The revelations are contained in extracts of a draft copy of the HSE audit into the finances and governance of the charity seen by the RTÉ Investigations Unit.
A Prime Time report last night claimed the audit details how Mr Kelly, his wife Patricia, and their son Tim, benefited by almost €500,000 in salaries and cars between 2012 and 2014.
A further €500,000 approximately was spent during that time on Console credit cards for a range of items including groceries, designer clothes, and foreign trips.
Between them Paul, Patricia, and Tim Kelly used 11 credit cards over the three-year period, the Prime Time report claimed.
Among the items the cards were reportedly used for included large unvouched cash withdrawals, trips to Australia, New Zealand, Singapore, and other destinations, designer clothing from outlets such as Ralph Lauren and Hugo Boss, dining out, Rugby World Cup tickets, and dental work.
The RTÉ Investigates report claimed that, between 2012 and 2014, €736,000 was spent on Console’s credit cards. During that time, there were 20 credit cards held by the charity.
Paul, Patricia, and Tim Kelly held 11 of these 20 credit cards.
Paul Kelly held two cards in his own name and two cards in the name of employee Y, who had left the organisation over six years previously. Patricia Kelly held four cards and Tim Kelly held three cards.
RTÉ Investigates said the expenditure on these 11 cards was €464,777, representing 63% of total credit card expenditure.
The report claimed the largest expenditure item on the credit cards was cash withdrawals of €87,027. Of these, Paul Kelly withdrew €66,296. RTÉ Investigates claimed there was no documentation to identify how these cash sums were used.
Between 2012 and 2014, the CEO and his wife made a total of 428 cash withdrawals totalling €83,484.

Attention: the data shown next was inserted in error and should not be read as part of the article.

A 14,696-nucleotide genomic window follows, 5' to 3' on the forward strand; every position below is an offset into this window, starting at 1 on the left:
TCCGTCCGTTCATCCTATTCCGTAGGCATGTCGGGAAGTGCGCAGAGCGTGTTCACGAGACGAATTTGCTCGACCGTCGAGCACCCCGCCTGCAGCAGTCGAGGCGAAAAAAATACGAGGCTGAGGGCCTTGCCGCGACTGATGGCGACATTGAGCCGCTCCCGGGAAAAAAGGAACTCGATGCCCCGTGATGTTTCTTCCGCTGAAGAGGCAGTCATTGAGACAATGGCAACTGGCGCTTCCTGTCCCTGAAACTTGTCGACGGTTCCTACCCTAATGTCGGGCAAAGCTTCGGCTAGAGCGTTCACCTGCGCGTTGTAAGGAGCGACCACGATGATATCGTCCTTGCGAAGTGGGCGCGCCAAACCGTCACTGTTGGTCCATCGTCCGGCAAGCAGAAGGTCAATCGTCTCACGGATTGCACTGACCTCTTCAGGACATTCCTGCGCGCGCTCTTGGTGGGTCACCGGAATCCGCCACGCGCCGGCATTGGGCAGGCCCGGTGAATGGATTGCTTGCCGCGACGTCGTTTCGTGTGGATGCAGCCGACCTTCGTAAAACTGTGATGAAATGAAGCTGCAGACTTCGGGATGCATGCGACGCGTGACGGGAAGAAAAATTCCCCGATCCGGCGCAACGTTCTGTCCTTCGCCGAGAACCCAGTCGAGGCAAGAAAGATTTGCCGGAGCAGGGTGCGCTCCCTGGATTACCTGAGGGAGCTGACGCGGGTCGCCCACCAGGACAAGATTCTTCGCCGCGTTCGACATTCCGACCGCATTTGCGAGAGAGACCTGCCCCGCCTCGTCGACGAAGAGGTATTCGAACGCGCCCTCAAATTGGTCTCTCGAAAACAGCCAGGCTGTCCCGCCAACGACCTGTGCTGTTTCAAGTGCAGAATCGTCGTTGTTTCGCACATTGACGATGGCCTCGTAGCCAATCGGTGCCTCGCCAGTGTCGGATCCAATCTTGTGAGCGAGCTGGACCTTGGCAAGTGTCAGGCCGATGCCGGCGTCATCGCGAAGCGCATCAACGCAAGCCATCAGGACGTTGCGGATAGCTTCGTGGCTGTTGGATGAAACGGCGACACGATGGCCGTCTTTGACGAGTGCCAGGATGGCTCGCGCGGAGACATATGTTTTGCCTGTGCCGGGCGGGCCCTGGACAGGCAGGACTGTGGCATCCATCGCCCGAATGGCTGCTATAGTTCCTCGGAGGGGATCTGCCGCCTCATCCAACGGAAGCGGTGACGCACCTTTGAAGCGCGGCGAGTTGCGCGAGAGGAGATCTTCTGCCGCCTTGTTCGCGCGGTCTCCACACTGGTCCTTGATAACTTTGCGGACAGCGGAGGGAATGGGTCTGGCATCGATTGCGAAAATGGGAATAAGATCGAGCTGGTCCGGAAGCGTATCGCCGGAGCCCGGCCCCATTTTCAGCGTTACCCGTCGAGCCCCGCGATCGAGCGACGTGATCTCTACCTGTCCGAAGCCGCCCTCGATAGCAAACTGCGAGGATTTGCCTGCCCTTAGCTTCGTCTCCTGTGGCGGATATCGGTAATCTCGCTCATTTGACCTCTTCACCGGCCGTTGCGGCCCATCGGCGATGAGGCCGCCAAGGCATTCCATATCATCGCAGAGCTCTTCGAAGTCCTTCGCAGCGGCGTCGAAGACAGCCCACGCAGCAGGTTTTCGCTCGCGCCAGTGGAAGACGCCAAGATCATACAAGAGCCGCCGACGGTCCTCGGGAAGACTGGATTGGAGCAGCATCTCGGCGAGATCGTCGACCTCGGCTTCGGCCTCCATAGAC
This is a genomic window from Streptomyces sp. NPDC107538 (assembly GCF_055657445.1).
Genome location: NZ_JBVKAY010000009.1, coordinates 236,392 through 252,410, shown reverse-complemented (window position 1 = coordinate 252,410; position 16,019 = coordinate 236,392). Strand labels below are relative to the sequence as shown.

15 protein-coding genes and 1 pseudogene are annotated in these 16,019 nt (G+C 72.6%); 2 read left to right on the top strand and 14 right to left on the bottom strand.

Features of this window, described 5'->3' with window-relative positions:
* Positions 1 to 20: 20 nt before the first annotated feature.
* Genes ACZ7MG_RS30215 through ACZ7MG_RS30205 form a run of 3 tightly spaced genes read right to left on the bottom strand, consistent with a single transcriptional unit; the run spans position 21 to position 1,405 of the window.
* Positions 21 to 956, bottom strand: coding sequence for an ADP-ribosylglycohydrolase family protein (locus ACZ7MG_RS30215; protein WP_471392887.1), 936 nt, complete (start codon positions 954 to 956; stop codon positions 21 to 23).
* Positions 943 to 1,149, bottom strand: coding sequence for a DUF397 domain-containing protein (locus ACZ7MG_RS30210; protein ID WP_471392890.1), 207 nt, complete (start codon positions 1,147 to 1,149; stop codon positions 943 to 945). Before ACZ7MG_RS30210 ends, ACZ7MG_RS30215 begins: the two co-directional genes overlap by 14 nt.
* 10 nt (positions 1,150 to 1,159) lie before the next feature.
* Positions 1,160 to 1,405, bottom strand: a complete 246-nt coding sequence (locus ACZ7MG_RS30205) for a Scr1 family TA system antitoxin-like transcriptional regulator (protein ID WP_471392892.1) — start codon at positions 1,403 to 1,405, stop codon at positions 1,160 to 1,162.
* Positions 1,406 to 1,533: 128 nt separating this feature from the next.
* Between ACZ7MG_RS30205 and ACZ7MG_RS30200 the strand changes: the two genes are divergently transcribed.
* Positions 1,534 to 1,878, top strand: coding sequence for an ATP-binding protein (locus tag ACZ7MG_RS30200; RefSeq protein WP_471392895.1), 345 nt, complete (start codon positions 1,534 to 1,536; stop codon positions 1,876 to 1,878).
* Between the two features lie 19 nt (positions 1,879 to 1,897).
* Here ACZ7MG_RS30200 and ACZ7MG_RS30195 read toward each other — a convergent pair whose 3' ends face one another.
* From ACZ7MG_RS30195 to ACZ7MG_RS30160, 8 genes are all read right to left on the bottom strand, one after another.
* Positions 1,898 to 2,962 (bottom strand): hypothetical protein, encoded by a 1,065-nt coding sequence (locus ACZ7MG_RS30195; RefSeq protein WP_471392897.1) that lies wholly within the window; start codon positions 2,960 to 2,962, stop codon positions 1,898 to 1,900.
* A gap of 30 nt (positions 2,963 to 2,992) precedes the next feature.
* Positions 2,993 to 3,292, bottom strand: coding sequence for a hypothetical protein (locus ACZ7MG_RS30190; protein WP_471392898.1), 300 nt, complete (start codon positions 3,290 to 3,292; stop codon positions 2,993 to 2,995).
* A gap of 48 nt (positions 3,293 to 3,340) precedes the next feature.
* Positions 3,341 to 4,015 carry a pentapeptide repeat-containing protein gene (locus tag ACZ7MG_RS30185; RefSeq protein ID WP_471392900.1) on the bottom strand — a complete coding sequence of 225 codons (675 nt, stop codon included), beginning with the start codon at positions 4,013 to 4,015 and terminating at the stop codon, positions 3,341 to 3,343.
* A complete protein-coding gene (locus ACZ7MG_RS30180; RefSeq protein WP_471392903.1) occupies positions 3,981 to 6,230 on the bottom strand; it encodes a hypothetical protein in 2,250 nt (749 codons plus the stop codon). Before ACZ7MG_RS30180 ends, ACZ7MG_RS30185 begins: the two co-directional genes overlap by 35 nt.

RTÉ Investigates also claimed that Paul Kelly used two credit cards assigned to a former employee who had left the organisation at least six years previously.
The report said expenditure of €128,169 was incurred on these credit cards between 2012 and 2014, including cash withdrawals of €28,785.
The report claimed that inconsistent, vague, and inaccurate information was provided to the HSE audit about the identity of the person named as the credit card holder.
Almost €71,500 was spent on credit cards on foreign travel to Australia, New Zealand, Hong Kong, Singapore, Madrid, Barcelona, Rome, Tenerife, Nice, Paris, and London.
Large and frequent cash withdrawals by credit card were made on these trips, the RTÉ report claimed.
The revelations come a week after RTÉ Investigates revealed evidence of serious concerns around the handling of Console’s finances.
The allegations included that Console altered accounts on several occasions to omit the reference to directors’ pay and other benefits, and that it claimed as board members people who did not hold those positions in documents submitted to funders.
Console founder and CEO Paul Kelly resigned in the wake of the programme. His wife Patricia and his sister Joan McKenna also resigned as directors of the charity.
In his statement to RTÉ at that time, Mr Kelly said “any assertion of intentional wrongdoing on the part of Console, the CEO and/or directors... is fully denied”.
Attempts to contact Mr Kelly last night for comment were unsuccessful.
Console has appointed forensic accountant Tom Murray and chief executive of the Irish Mortgage Holders Organisation David Hall to conduct an investigation into the alleged financial irregularities at the suicide bereavement charity.
In a series of tweets issued last night, Mr Hall said that they had met the charities regulator, John Farrelly, yesterday.
“Tom Murray and I, while carrying out a review of Console, met the charity regulator today. We are confident he will take steps to protect Console. It is imperative for the clients and staff of Console that this matter is dealt with properly I am happy the regulator will do this,” he said.